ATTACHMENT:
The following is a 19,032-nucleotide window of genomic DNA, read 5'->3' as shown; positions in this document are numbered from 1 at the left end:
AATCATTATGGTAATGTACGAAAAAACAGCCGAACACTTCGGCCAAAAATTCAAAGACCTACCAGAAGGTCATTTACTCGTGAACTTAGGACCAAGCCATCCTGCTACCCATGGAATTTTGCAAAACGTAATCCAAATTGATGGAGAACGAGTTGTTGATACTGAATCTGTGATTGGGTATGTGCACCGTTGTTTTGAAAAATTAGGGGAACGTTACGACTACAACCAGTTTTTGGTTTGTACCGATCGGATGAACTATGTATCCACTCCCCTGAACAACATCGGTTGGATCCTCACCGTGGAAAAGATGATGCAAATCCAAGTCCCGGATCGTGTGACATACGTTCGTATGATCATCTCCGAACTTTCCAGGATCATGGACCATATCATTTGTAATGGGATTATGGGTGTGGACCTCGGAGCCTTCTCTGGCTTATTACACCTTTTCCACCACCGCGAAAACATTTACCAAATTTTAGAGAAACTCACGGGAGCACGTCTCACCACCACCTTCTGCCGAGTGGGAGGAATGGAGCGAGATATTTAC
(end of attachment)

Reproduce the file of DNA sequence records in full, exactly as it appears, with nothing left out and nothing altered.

The following is a 19,032-nucleotide window of genomic DNA, read 5'->3' as shown; positions in this document are numbered from 1 at the left end:
AATCATTATGGTAATGTACGAAAAAACAGCCGAACACTTCGGCCAAAAATTCAAAGACCTACCAGAAGGTCATTTACTCGTGAACTTAGGACCAAGCCATCCTGCTACCCATGGAATTTTGCAAAACGTAATCCAAATTGATGGAGAACGAGTTGTTGATACTGAATCTGTGATTGGGTATGTGCACCGTTGTTTTGAAAAATTAGGGGAACGTTACGACTACAACCAGTTTTTGGTTTGTACCGATCGGATGAACTATGTATCCACTCCCCTGAACAACATCGGTTGGATCCTCACCGTGGAAAAGATGATGCAAATCCAAGTCCCGGATCGTGTGACATACGTTCGTATGATCATCTCCGAACTTTCCAGGATCATGGACCATATCATTTGTAATGGGATTATGGGTGTGGACCTCGGAGCCTTCTCTGGCTTATTACACCTTTTCCACCACCGCGAAAACATTTACCAAATTTTAGAGAAACTCACGGGAGCACGTCTCACCACCACCTTCTGCCGAGTGGGAGGAATGGAGCGAGATATTTAC